Yale Library Book Talk series presents a great fall lineup of new nonfiction
In each month of the academic year, the Yale Library Book Talk series features an expert author who will discuss a newly released book of fiction or nonfiction.
This fall season showcases a nonfiction lineup, with book topics ranging from the tumultuous politics of 21st-century Egypt and the unsung histories of Black Civil War surgeons to the life and times of FBI director J. Edgar Hoover and transcendentalist Henry David Thoreau.
All events are free and open to the public and will be held on Wednesday afternoons in the lecture hall at Sterling Memorial Library. After the presentations, authors will be available to sign copies of books that participants have purchased in advance. Books will not be sold at the event.
Sept. 21 (Thurs., 4 p.m.)
“My Egypt Archive”
Alan Mikhail, Chace Family Professor of History at Yale, witnessed the everyday oppressions of his native Egypt during the early 21st century. Working with his memories and the archive he gathered of paper scraps from the past, he has created what is described as an “unmatched contemporary history of authoritarian politics.” The author of 5 books and more than 30 award-winning scholarly articles, Mikhail is widely recognized for his work in Middle Eastern and global history. He will be in conversation with Jonathan Wyrtzen, associate professor of Sociology, History, and International Affairs.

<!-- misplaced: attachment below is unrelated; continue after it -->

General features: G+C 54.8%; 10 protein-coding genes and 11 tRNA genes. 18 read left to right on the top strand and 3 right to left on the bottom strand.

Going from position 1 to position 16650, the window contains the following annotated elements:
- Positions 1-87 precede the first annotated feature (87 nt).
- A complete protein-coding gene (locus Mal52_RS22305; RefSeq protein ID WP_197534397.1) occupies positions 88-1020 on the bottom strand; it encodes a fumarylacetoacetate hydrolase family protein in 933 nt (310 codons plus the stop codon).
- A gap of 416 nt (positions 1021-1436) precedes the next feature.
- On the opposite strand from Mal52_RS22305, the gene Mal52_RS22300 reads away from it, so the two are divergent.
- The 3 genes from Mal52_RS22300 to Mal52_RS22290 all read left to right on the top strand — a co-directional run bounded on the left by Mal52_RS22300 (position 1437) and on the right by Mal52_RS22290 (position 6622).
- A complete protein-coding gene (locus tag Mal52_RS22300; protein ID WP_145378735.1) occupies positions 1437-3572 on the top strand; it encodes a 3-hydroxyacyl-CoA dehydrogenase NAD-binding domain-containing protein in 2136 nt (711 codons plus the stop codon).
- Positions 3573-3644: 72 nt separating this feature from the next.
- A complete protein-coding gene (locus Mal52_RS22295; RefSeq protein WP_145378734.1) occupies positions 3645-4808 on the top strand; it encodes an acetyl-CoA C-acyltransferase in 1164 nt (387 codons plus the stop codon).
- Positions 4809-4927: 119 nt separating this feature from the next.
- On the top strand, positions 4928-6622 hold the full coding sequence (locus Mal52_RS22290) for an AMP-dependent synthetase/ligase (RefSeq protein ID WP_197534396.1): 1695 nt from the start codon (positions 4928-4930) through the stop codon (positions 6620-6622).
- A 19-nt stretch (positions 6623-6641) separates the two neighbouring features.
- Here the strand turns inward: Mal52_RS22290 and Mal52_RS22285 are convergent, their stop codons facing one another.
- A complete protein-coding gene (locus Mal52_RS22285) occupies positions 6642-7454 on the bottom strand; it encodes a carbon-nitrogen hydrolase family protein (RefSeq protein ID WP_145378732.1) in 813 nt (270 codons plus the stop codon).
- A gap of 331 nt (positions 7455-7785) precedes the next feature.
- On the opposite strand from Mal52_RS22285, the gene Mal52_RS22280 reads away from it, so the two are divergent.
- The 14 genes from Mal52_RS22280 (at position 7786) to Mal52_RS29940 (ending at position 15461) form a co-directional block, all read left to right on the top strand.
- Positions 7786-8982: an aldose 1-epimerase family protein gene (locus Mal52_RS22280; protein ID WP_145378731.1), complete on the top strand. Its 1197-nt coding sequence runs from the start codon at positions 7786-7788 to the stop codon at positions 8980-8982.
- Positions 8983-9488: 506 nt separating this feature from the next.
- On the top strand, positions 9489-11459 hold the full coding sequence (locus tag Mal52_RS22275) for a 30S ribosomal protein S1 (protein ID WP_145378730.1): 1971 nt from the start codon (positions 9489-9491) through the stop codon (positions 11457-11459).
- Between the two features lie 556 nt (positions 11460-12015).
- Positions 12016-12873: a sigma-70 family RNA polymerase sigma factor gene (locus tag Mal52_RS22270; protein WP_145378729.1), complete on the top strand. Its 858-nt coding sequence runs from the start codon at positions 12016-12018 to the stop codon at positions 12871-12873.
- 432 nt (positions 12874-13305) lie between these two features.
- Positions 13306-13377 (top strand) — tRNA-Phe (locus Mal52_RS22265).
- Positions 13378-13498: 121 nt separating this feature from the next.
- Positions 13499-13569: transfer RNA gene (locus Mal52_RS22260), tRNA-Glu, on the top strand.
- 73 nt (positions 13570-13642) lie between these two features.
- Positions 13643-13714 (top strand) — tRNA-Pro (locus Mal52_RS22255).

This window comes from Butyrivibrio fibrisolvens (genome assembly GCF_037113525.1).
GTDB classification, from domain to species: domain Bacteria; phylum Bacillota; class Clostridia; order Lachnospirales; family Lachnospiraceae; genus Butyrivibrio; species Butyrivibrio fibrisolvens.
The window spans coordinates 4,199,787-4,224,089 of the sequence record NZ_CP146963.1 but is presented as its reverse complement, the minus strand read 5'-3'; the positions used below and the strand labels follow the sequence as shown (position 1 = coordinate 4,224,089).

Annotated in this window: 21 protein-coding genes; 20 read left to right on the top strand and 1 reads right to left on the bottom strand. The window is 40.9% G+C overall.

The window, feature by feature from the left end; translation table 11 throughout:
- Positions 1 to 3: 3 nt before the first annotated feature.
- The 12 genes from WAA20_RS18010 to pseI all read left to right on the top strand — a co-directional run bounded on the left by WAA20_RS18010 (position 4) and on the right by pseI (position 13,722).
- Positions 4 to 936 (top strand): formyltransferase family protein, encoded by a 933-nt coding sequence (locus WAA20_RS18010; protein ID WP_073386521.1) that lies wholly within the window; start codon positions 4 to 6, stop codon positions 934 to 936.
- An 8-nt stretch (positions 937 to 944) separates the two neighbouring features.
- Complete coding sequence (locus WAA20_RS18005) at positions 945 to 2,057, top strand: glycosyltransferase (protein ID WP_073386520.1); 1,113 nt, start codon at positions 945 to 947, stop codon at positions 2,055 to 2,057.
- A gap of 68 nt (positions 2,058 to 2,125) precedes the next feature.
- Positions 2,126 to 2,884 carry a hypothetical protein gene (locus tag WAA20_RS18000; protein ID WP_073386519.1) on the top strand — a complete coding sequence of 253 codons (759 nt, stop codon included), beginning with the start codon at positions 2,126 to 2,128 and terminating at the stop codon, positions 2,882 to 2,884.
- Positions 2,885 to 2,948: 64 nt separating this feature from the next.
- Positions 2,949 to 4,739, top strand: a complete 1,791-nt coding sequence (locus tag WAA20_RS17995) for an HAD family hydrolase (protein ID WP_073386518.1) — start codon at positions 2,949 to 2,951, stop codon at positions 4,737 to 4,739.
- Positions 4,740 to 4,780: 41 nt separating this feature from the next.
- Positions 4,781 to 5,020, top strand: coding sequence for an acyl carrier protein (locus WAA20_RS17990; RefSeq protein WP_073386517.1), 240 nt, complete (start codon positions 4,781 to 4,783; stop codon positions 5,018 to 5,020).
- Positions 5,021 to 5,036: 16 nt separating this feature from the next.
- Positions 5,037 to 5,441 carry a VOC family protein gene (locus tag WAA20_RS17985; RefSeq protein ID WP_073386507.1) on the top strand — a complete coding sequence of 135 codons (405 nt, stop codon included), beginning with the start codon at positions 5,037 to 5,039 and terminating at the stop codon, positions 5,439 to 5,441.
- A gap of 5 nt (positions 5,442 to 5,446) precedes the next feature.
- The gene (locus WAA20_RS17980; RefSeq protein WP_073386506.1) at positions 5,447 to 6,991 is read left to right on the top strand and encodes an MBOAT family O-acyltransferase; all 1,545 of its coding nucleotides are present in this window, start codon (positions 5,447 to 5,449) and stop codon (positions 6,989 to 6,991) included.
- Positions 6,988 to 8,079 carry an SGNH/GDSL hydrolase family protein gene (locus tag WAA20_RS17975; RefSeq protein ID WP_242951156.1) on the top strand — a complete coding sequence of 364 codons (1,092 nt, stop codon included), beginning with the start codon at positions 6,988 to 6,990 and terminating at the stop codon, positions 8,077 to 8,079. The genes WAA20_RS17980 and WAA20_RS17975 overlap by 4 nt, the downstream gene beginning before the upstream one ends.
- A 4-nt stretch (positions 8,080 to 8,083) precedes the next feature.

Oct. 11 (4 p.m.)
“G-Man: J. Edgar Hoover and the Making of the American Century”
Beverly Gage, John Lewis Gaddis Professor of History, will discuss her 2023 Pulitzer Prize–winning book about the complex life and career of FBI director J. Edgar Hoover, who planted the seeds for much of today’s conservative political landscape. Gage works with previously unknown sources to create a groundbreaking portrait of this influential character who dominated half a century of American history. Through his story, Gage explains the evolution of governance, policing, race, ideology, political culture, and federal power in the 20th century.
Nov. 1 (4 p.m.)
“Without Concealment, Without Compromise: The Courageous Lives of Black Civil War Surgeons”
Historian Jill Newmark will discuss her research on Richard Henry Greene, the first African American to graduate from Yale University—a key figure in her new book Without Concealment, Without Compromise. This book is the first-ever comprehensive exploration of the lives and service of Black surgeons during the Civil War. Newmark uncovers untold stories, illuminating the unique experiences of Greene and other patriots, whose efforts and actions influenced societal change and forged future pathways for African Americans.
Dec. 6 (4 p.m.)
“Thoreau’s Axe: Distraction and Discipline in American Culture”
Literary critic and Yale professor Caleb Smith explores nineteenth-century archives and shows that distraction—“the wandering mind”—is not just a 21st-century problem. It was also a serious concern in American culture two centuries ago. Modeling his text after 19th-century books of devotion, Smith offers close readings of 28 short passages about attention. Considering social reformers, religious leaders, and spiritual seekers, Smith shows how disciplines of attention became spiritual exercises in an earlier distracted age.